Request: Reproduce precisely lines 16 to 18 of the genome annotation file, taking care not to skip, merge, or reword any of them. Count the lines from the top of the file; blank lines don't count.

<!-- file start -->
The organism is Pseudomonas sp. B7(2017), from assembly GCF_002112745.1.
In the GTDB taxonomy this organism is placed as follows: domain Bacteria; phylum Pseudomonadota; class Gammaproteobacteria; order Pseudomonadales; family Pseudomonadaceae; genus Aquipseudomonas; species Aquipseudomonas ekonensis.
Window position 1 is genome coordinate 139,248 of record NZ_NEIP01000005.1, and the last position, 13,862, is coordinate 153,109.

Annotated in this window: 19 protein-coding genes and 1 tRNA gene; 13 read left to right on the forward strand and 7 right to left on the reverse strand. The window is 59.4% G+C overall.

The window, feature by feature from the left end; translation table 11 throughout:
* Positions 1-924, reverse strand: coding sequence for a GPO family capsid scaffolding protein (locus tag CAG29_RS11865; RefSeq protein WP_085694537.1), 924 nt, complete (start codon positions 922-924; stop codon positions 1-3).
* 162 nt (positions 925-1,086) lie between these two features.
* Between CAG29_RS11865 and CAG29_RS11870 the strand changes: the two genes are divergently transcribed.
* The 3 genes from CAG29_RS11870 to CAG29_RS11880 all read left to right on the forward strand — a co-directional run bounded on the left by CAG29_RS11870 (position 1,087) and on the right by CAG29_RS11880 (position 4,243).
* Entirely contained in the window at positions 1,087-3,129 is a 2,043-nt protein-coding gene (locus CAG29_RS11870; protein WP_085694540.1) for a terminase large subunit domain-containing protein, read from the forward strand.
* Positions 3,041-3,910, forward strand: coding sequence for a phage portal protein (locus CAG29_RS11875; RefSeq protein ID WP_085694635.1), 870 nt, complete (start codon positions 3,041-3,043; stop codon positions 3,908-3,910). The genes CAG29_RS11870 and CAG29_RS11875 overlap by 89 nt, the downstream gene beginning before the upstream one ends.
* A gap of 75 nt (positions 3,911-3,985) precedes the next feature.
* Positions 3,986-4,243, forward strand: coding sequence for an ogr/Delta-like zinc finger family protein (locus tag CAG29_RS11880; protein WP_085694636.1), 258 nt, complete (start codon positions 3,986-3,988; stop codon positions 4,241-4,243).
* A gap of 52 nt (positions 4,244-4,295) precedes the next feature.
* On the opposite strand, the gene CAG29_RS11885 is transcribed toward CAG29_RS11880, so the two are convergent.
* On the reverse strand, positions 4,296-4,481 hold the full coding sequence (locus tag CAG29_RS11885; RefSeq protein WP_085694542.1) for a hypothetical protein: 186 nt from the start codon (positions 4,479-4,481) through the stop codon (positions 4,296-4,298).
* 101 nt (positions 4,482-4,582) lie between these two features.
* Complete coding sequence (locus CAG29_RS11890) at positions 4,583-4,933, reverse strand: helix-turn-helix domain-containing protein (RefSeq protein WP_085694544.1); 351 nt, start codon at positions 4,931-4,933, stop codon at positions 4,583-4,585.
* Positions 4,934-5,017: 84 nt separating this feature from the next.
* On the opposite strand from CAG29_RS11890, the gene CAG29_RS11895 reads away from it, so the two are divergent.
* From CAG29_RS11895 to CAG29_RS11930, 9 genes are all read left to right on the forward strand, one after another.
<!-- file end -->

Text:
* On the reverse strand, positions 4,296-4,481 hold the full coding sequence (locus tag CAG29_RS11885; RefSeq protein WP_085694542.1) for a hypothetical protein: 186 nt from the start codon (positions 4,479-4,481) through the stop codon (positions 4,296-4,298).
* 101 nt (positions 4,482-4,582) lie between these two features.
* Complete coding sequence (locus CAG29_RS11890) at positions 4,583-4,933, reverse strand: helix-turn-helix domain-containing protein (RefSeq protein WP_085694544.1); 351 nt, start codon at positions 4,931-4,933, stop codon at positions 4,583-4,585.